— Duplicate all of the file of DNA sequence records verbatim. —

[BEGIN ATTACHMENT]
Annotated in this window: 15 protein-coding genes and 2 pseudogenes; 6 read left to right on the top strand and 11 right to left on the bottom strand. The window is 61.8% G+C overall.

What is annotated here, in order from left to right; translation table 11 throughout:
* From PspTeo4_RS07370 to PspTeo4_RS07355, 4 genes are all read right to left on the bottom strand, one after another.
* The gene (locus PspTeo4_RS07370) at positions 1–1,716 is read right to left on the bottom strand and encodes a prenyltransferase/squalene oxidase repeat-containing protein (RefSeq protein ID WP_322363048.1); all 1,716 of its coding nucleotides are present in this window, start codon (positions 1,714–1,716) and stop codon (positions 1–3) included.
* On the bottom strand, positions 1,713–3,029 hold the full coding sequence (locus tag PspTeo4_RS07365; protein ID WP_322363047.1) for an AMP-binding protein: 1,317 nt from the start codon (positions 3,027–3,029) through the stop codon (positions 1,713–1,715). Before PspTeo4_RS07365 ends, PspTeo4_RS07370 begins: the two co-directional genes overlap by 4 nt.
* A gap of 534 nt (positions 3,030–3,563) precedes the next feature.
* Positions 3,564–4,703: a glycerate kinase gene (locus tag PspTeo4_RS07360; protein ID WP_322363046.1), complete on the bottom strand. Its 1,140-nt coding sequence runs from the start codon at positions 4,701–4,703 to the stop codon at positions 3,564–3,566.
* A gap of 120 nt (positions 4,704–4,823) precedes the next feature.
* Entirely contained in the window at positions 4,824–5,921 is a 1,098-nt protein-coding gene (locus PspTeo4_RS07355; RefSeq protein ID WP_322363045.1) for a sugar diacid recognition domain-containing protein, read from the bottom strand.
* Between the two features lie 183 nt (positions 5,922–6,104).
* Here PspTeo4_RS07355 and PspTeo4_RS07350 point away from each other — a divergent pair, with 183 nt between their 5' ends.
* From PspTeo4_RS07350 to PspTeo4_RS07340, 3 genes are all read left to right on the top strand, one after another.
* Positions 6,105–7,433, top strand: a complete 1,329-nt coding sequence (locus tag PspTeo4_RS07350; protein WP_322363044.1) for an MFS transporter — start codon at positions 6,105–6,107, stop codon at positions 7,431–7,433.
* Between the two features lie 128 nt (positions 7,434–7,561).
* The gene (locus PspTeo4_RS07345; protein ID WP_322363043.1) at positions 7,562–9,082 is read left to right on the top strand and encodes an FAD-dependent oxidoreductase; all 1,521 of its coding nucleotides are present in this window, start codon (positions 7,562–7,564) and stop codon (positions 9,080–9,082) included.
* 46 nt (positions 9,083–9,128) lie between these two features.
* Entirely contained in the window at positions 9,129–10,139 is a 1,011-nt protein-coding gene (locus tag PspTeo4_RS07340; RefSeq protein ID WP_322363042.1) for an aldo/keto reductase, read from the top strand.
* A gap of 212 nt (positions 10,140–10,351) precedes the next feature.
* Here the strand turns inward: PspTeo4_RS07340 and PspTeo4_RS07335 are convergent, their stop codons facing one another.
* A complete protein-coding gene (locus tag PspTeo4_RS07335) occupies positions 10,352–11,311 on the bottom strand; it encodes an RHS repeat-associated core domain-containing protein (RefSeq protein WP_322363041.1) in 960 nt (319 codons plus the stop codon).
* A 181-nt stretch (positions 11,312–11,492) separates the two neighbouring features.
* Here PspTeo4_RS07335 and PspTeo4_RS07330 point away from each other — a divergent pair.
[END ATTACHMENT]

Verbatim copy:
Annotated in this window: 15 protein-coding genes and 2 pseudogenes; 6 read left to right on the top strand and 11 right to left on the bottom strand. The window is 61.8% G+C overall.

What is annotated here, in order from left to right; translation table 11 throughout:
* From PspTeo4_RS07370 to PspTeo4_RS07355, 4 genes are all read right to left on the bottom strand, one after another.
* The gene (locus PspTeo4_RS07370) at positions 1–1,716 is read right to left on the bottom strand and encodes a prenyltransferase/squalene oxidase repeat-containing protein (RefSeq protein ID WP_322363048.1); all 1,716 of its coding nucleotides are present in this window, start codon (positions 1,714–1,716) and stop codon (positions 1–3) included.
* On the bottom strand, positions 1,713–3,029 hold the full coding sequence (locus tag PspTeo4_RS07365; protein ID WP_322363047.1) for an AMP-binding protein: 1,317 nt from the start codon (positions 3,027–3,029) through the stop codon (positions 1,713–1,715). Before PspTeo4_RS07365 ends, PspTeo4_RS07370 begins: the two co-directional genes overlap by 4 nt.
* A gap of 534 nt (positions 3,030–3,563) precedes the next feature.
* Positions 3,564–4,703: a glycerate kinase gene (locus tag PspTeo4_RS07360; protein ID WP_322363046.1), complete on the bottom strand. Its 1,140-nt coding sequence runs from the start codon at positions 4,701–4,703 to the stop codon at positions 3,564–3,566.
* A gap of 120 nt (positions 4,704–4,823) precedes the next feature.
* Entirely contained in the window at positions 4,824–5,921 is a 1,098-nt protein-coding gene (locus PspTeo4_RS07355; RefSeq protein ID WP_322363045.1) for a sugar diacid recognition domain-containing protein, read from the bottom strand.
* Between the two features lie 183 nt (positions 5,922–6,104).
* Here PspTeo4_RS07355 and PspTeo4_RS07350 point away from each other — a divergent pair, with 183 nt between their 5' ends.
* From PspTeo4_RS07350 to PspTeo4_RS07340, 3 genes are all read left to right on the top strand, one after another.
* Positions 6,105–7,433, top strand: a complete 1,329-nt coding sequence (locus tag PspTeo4_RS07350; protein WP_322363044.1) for an MFS transporter — start codon at positions 6,105–6,107, stop codon at positions 7,431–7,433.
* Between the two features lie 128 nt (positions 7,434–7,561).
* The gene (locus PspTeo4_RS07345; protein ID WP_322363043.1) at positions 7,562–9,082 is read left to right on the top strand and encodes an FAD-dependent oxidoreductase; all 1,521 of its coding nucleotides are present in this window, start codon (positions 7,562–7,564) and stop codon (positions 9,080–9,082) included.
* 46 nt (positions 9,083–9,128) lie between these two features.
* Entirely contained in the window at positions 9,129–10,139 is a 1,011-nt protein-coding gene (locus tag PspTeo4_RS07340; RefSeq protein ID WP_322363042.1) for an aldo/keto reductase, read from the top strand.
* A gap of 212 nt (positions 10,140–10,351) precedes the next feature.
* Here the strand turns inward: PspTeo4_RS07340 and PspTeo4_RS07335 are convergent, their stop codons facing one another.
* A complete protein-coding gene (locus tag PspTeo4_RS07335) occupies positions 10,352–11,311 on the bottom strand; it encodes an RHS repeat-associated core domain-containing protein (RefSeq protein WP_322363041.1) in 960 nt (319 codons plus the stop codon).
* A 181-nt stretch (positions 11,312–11,492) separates the two neighbouring features.
* Here PspTeo4_RS07335 and PspTeo4_RS07330 point away from each other — a divergent pair.